Do corticosteroids hasten recovery from disability in people with Guillain-Barré syndrome compared with dummy (placebo) treatment or supportive care alone?
Guillain-Barré syndrome is an uncommon paralysing illness, usually caused when the person's immune system attacks their own nerves, which consequently become inflamed. In 25% of people affected, the disease leads to a need for artificial ventilation. About 5% of people with the disease die and about 10% are left disabled. Corticosteroids (such as prednisolone) reduce inflammation and so should reduce nerve damage.
There were eight clinical trials with altogether 653 participants. Only six trials with altogether 587 participants gave information about the primary outcome measure for this review, which was change in a seven-point disability scale. Financial support came from Baxter Bioscience for one trial, research councils for two trials, the National Institutes of Health for one trial, and unstated sources for the others.
Key results and quality of the evidence
According to moderate quality evidence, when we pooled the results of the six trials with the necessary information there was no significant difference in change in disability grade after four weeks. Also according to moderate quality evidence, there was no difference in the percentage of participants who died or were left disabled after one year. We considered the evidence about disability unreliable because of marked variations between the trials. In four small trials of oral corticosteroids, with 120 participants, there was significantly less improvement after four weeks with corticosteroids than without corticosteroids but we considered the evidence quality very low. By contrast, according to moderate quality evidence, in two large trials of intravenous (injected into a vein) corticosteroids with a combined total of 467 participants, there was a slight improvement in disability after four weeks, but the results allowed for the possibility of no effect. Corticosteroids were not associated with a significant increase in harm except that diabetes was significantly more common than with placebo or supportive treatment alone. Although high blood pressure is a known harmful effect of corticosteroids, high blood pressure was unexpectedly much less common in the corticosteroid-treated participants. The lack of benefit from corticosteroids is not understood but might be because the drugs have a harmful effect on muscles which counteracts the benefit from reducing inflammation in nerves.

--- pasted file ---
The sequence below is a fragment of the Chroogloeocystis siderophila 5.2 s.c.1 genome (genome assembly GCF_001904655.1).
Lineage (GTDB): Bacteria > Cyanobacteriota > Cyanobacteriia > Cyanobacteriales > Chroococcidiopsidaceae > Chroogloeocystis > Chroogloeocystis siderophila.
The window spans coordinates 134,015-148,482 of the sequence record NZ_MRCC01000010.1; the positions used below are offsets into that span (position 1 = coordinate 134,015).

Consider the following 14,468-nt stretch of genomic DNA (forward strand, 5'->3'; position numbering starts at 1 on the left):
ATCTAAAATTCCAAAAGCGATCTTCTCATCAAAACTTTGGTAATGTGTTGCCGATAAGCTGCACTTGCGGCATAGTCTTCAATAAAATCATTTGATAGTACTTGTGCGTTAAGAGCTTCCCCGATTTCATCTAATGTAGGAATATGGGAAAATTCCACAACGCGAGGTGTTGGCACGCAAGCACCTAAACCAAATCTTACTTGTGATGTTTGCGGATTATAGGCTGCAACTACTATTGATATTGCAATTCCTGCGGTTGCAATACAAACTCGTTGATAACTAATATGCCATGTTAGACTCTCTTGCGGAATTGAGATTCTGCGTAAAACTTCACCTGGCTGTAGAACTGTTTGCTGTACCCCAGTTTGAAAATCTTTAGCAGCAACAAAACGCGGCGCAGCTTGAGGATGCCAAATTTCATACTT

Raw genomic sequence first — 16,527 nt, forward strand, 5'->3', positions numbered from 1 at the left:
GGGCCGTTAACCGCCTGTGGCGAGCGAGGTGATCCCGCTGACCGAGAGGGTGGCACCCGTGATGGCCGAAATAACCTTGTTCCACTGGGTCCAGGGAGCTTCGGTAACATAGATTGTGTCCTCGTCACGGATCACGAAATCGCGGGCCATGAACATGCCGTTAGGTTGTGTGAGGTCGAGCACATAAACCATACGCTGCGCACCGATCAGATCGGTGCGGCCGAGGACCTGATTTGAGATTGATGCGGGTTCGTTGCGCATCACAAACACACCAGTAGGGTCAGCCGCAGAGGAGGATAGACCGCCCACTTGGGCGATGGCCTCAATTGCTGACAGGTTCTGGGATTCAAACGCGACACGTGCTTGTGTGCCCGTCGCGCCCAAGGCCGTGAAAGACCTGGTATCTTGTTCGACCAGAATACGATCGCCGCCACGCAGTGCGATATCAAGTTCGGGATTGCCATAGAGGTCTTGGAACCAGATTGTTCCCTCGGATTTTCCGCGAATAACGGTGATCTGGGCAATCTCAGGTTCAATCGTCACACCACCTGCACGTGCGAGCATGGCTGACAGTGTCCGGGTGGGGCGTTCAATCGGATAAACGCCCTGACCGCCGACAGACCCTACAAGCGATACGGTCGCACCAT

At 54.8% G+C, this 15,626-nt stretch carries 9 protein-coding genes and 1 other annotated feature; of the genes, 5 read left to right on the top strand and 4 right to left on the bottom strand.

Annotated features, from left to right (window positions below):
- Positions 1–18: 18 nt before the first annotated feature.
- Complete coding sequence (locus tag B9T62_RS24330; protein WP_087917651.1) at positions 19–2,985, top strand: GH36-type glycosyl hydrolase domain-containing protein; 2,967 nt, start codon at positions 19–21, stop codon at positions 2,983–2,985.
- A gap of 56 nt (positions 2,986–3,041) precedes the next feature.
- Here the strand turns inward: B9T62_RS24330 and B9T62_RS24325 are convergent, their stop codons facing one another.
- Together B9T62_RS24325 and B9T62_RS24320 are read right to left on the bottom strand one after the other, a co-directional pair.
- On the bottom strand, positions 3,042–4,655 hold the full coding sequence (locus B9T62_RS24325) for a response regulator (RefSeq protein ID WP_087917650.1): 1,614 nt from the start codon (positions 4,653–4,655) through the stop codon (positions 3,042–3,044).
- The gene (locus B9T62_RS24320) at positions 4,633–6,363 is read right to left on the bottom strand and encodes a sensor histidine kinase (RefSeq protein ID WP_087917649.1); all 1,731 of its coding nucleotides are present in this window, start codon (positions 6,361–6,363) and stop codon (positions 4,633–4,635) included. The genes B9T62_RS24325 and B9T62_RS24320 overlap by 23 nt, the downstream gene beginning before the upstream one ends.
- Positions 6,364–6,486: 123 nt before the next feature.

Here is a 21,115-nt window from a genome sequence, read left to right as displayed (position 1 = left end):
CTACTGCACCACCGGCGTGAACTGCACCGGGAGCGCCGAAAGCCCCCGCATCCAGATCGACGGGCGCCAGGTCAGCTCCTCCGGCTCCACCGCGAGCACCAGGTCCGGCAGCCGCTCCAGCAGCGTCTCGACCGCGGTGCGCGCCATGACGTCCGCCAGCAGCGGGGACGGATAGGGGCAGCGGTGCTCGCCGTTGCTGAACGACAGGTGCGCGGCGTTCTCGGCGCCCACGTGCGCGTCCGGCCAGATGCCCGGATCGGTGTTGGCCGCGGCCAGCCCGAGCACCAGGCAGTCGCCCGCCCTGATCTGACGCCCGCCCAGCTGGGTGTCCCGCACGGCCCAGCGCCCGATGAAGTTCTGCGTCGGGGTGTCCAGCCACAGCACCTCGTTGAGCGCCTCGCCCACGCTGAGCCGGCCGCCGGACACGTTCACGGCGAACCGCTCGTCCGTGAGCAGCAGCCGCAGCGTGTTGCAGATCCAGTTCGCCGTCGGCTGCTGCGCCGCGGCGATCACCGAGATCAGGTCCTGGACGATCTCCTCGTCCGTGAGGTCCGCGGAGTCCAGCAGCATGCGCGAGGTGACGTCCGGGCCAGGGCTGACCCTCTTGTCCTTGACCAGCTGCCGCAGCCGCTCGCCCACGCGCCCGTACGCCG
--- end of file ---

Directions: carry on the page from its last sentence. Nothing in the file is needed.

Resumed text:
The review is assessed as up to date to January 2016.
According to moderate quality evidence, corticosteroids given alone do not significantly hasten recovery from GBS or affect the long-term outcome. According to very low quality evidence, oral corticosteroids delay recovery. Diabetes requiring insulin was more common and hypertension less common with corticosteroids based on high quality evidence.
Guillain-Barré syndrome (GBS) is an acute paralysing disease caused by inflammation of the peripheral nerves, which corticosteroids would be expected to benefit.
To examine the ability of corticosteroids to hasten recovery and reduce the long-term morbidity from GBS.
On 12 January 2016, we searched the Cochrane Neuromuscular Specialised Register, the Cochrane Central Register of Controlled Trials (CENTRAL), MEDLINE, and Embase. We also searched trials registries.
We included randomised controlled trials (RCTs) or quasi-RCTs of any form of corticosteroid or adrenocorticotrophic hormone versus placebo or supportive care alone in GBS. Our primary outcome was change in disability grade on a seven-point scale after four weeks. Secondary outcomes included time from randomisation until recovery of unaided walking, time from randomisation until discontinuation of ventilation (for those ventilated), death, death or disability (inability to walk without aid) after 12 months, relapse, and adverse events.
The review authors used standard methods expected by Cochrane.
The review authors discovered no new trials in the new searches in June 2009, November 2011, or January 2016. Six trials with 587 participants provided data for the primary outcome. According to moderate quality evidence, the disability grade change after four weeks in the corticosteroid groups was not significantly different from that in the control groups, mean difference (MD) 0.36 less improvement (95% confidence intervals (CI) 0.16 more to 0.88 less improvement). In four trials of oral corticosteroids with 120 participants in total, there was very low quality evidence of less improvement after four weeks with corticosteroids than without corticosteroids, MD 0.82 disability grades less improvement (95% CI 0.17 to 1.47 grades less). In two trials with a combined total of 467 participants, there was moderate quality evidence of no significant difference of a disability grade more improvement after four weeks with intravenous corticosteroids (MD 0.17, 95% CI -0.06 to 0.39). According to moderate quality evidence, there was also no significant difference between the corticosteroid treated and control groups for improvement by one or more grades after four weeks (risk ratio (RR) 1.08, 95% CI 0.93 to 1.24) or for death or disability after one year (RR 1.51, 95% CI 0.91 to 2.5). We found high quality evidence that the occurrence of diabetes was more common (RR 2.21, 95% CI 1.19 to 4.12) and hypertension less common (RR 0.15, 95% CI 0.05 to 0.41) in the corticosteroid-treated participants.